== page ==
Tuesday, 3 March 2015

The Merlion

Merlion Park in Singapore
3 Dec 2014 | From Alena of Singapore

The Merlion, Singa-Laut in Malay, is a traditional creature in western heraldry that depicts a creature with a lion head and a body of a fish. In Singapore, it has become a marketing icon used as a mascot and national personification of Singapore. Merlions do not feature in any local folklore or myths of Singapore, and was only used in Singapore initially as the logo for the tourism board.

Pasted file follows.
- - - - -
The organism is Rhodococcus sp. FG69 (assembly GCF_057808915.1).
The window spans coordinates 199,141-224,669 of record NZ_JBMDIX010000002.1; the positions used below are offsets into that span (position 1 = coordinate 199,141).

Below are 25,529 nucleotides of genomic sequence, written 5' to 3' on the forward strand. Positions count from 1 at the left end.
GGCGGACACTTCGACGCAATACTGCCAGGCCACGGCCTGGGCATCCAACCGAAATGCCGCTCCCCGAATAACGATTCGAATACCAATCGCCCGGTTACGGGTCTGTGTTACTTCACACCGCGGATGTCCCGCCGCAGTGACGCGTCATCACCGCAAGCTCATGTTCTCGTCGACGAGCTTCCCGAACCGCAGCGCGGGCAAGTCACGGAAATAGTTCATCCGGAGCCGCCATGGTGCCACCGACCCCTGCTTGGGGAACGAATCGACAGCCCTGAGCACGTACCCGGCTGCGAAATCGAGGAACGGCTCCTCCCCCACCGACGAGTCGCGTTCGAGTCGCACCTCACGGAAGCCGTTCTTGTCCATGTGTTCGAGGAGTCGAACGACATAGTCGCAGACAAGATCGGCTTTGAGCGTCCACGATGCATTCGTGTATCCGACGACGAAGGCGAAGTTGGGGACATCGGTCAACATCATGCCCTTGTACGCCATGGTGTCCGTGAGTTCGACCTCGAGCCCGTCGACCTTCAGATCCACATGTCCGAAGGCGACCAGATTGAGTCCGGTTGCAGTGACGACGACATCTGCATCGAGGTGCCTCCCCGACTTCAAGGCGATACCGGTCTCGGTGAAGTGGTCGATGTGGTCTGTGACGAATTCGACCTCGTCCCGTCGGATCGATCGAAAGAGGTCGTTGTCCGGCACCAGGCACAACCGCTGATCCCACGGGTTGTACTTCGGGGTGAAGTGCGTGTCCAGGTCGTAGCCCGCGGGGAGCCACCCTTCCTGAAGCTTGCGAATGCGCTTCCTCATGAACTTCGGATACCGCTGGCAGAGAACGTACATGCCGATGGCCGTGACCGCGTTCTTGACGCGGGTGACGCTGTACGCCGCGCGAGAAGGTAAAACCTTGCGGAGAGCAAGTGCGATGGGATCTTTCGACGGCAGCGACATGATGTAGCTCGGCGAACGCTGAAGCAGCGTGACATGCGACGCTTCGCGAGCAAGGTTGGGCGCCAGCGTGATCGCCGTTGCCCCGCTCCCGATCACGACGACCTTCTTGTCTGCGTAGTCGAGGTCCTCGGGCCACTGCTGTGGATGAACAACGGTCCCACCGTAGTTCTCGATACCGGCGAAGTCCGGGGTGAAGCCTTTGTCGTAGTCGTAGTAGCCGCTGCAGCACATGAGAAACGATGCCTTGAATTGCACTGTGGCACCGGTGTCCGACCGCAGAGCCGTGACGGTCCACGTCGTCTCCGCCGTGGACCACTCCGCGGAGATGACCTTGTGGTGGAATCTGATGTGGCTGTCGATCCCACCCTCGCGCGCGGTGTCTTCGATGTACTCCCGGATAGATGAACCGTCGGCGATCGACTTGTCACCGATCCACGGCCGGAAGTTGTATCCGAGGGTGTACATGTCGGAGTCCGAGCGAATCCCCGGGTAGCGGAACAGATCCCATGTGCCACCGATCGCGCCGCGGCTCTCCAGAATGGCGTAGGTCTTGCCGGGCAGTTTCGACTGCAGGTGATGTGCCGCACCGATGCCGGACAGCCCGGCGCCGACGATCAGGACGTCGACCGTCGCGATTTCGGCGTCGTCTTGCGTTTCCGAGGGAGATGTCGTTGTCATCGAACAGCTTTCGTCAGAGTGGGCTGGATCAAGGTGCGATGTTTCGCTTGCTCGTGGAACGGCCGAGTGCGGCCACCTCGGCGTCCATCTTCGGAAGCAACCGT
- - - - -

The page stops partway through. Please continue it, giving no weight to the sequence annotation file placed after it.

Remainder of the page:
This mythical half-fish and half-lion resides at the waterfront Merlion Park. The body symbolises Singapore's humble beginnings as a fishing village when it was called Temasek, meaning 'sea town' in Old Javanese. Its head represents Singapore’s original name, Singapura, or ‘lion city’ in Malay.
 This icon is a ‘must-see’ for tourists visiting Singapore, similar to other significant landmarks around the world. Built by local craftsman Lim Nang Seng, it was unveiled on 15 September 1972 by then Prime Minister Lee Kuan Yew at the mouth of the Singapore River, to welcome all visitors to Singapore.

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